Clayton Phillips seemed destined to play for Minnesota. Growing up just 12 minutes from campus, Phillips spent much of his childhood watching the Golden Gophers during the Don Lucia era.
Phillips joined the Golden Gophers midway through the 2017-18 season, Lucia’s final one with the program. His stay in Minnesota didn’t last long, however. The Pittsburgh Penguins draft pick played 45 games over two seasons before he sought a change of scenery.
It didn’t take long for Guy Gadowsky to make a call.
“I remember a conversation that our coaching staff had about Clayton Phillips. I remember watching him in junior and going, ‘Oh man, that’s a great player,’” Gadowsky said. “So he’s someone we were aware of before and when he became available, he’s someone we jumped at.”
Phillips shared the immediate interest in Penn State.
“Obviously, I’ve played them when I was with Minnesota quite a few times. You just see the way they play, it just really looked like it was a fun system,” he said. “Coach Gadowsky was one of the first people to call me. You could tell through the phone the passion that he has. It just seemed really appealing right off the hop.”
It seemed like the perfect marriage for both sides. Phillips is an elite-skating, puck-moving defenseman. That type of defenseman is a cornerstone of “Penn State Hockey.”
“We like to play fast and get up the ice. That’s not a secret. He does that extremely well,” Gadowsky said. “The way we defend has a lot to do with your feet. He’s got excellent feet and he gets up in the play. He really is just a great fit for what we do.”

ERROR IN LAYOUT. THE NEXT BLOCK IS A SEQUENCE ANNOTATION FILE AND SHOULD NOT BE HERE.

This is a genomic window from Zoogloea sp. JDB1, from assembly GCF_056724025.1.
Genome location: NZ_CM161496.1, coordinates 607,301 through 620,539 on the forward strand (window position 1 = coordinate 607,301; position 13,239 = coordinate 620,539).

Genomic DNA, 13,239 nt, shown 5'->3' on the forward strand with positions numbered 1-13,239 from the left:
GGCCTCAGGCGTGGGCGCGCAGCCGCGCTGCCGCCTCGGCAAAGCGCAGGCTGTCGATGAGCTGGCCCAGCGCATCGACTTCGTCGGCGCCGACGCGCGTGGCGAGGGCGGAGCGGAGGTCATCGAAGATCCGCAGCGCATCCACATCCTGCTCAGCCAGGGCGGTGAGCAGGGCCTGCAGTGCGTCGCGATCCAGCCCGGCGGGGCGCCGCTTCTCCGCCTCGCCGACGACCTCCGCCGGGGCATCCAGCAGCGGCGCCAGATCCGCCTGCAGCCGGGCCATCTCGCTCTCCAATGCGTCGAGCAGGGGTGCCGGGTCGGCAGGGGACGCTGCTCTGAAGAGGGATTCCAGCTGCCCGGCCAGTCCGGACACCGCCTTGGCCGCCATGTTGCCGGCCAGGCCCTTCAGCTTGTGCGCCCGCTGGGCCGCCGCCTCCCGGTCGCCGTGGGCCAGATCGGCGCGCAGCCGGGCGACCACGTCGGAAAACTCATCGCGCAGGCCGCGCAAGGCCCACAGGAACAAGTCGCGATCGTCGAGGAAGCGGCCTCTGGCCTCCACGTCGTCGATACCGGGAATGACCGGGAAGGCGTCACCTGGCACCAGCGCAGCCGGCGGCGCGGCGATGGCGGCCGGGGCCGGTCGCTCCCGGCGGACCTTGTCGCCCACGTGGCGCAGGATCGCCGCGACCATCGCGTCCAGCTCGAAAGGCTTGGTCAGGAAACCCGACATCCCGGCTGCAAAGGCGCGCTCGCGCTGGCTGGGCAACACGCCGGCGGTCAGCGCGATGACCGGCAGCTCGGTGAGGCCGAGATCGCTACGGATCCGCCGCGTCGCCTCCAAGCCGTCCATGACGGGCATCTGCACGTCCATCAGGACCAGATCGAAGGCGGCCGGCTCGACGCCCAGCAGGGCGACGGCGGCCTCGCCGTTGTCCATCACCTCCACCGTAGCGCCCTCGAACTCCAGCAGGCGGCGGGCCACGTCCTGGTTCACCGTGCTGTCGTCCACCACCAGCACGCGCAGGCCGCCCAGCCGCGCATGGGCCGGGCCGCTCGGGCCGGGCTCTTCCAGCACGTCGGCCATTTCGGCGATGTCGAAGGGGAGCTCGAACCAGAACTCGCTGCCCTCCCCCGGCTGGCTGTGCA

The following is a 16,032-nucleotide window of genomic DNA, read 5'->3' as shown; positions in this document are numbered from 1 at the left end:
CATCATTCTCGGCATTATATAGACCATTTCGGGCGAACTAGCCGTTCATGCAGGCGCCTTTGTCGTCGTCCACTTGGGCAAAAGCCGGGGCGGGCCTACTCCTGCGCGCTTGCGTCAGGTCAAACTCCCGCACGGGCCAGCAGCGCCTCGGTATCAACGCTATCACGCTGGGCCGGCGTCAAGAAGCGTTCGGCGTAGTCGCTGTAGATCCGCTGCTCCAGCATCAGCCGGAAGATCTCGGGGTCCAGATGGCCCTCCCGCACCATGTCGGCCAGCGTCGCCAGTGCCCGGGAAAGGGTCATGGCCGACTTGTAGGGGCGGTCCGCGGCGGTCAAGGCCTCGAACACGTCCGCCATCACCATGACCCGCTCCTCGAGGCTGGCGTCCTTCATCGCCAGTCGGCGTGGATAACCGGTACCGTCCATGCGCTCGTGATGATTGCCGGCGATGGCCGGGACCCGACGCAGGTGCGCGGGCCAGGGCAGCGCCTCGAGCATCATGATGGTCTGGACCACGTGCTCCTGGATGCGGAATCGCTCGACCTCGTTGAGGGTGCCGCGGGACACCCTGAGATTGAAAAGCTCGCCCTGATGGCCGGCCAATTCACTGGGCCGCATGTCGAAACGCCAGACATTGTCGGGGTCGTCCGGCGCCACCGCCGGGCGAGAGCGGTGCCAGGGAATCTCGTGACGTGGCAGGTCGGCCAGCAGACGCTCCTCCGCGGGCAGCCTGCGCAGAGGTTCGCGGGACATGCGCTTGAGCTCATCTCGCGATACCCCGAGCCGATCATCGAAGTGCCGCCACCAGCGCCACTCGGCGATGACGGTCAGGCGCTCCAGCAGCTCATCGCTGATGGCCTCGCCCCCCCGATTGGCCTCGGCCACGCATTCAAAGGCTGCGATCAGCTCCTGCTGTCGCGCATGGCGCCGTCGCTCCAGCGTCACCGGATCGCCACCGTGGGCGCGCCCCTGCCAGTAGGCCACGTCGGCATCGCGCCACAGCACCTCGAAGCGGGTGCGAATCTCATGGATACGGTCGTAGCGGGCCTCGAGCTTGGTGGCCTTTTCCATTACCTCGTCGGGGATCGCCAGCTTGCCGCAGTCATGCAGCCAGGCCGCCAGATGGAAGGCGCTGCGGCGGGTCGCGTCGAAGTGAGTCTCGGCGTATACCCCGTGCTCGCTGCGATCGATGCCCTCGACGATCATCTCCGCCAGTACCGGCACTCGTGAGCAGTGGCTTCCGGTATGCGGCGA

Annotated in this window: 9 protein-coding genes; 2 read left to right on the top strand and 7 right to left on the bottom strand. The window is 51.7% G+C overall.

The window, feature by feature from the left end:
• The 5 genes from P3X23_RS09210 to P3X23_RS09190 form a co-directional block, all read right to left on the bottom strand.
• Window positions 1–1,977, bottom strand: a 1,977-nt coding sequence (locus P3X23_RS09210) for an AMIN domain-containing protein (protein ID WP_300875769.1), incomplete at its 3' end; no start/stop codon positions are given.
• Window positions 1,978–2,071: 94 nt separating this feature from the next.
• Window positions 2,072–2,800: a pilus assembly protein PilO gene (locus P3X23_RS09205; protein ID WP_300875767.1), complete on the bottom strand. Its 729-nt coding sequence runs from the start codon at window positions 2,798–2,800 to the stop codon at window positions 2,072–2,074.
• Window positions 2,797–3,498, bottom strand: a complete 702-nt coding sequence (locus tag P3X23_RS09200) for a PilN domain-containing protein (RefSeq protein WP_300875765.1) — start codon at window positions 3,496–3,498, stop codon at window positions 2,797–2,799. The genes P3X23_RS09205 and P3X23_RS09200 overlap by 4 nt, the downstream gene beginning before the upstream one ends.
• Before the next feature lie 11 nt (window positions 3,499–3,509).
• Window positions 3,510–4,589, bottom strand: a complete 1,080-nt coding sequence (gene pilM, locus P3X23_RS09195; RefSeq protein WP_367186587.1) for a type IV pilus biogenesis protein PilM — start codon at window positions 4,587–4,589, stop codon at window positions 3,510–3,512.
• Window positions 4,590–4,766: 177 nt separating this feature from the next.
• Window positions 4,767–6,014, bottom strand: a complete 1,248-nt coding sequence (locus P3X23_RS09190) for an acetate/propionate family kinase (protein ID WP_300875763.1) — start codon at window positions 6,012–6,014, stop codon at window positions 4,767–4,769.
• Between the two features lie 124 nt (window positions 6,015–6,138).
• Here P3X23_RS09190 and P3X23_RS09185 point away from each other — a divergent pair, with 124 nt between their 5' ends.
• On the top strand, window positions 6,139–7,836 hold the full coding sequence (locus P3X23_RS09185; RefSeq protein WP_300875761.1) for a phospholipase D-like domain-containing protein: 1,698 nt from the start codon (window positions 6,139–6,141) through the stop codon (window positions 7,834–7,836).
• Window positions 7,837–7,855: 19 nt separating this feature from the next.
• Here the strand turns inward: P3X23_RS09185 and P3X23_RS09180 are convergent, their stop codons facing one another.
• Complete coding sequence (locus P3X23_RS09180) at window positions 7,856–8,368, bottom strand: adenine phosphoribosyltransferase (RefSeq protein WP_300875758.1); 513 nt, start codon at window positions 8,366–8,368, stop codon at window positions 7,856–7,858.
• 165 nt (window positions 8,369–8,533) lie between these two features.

Gadowsky hasn’t had much to complain about in Phillips’ performance for the Nittany Lions. He has five points in nine games and netted his first goal as a Nittany Lion against Michigan State last weekend, a floater from the blue line that went through heavy traffic as it eluded Spartans goalie John Lethemon.
Phillips has integrated himself well both on and off the ice in the early stages of his Penn State career. His status on the ice remained in limbo as the fall semester began.
“I didn’t know that I was going to even be eligible until early September, so it was a long summer sitting around and waiting,” he said. “I’m so grateful to the compliance team here because they did so much work for me. The coaching staff here, everyone was just so helpful and positive throughout the process.”
With the headache of getting that NCAA waiver in the past, Phillips has been able to prove his worth on the ice. Now, he’ll get to show his former program what they could have, though he isn’t approaching the weekend with any chip on his shoulder.
“I really haven’t thought a whole lot into that. I’m really more just focused on our team and the task that’s at our hand this weekend.”
In the second season of the Bob Motzko era, the Golden Gophers have cooled off after winning three of their first four games. They have just one regulation win in their last six games, but have picked up seven points in four conference games by virtue of winning 3-on-3 overtime contests against Michigan and Notre Dame in consecutive weekends.
The Golden Gophers have struggled to put the puck in the net this season, averaging just 2.4 goals per game, a side effect of losing five of their top 10 scorers from last season, including each of the top three. Sammy Walker, last season’s Big Ten Freshman of the Year, tops the Golden Gophers scoring chart with five goals and eight points.
Motzko has also seen significant turnover in net, with three newcomers splitting time. Freshman Jared Moe has started six games while Jack LaFontaine, a junior transfer from Michigan, has started four, with Moe posting superior numbers.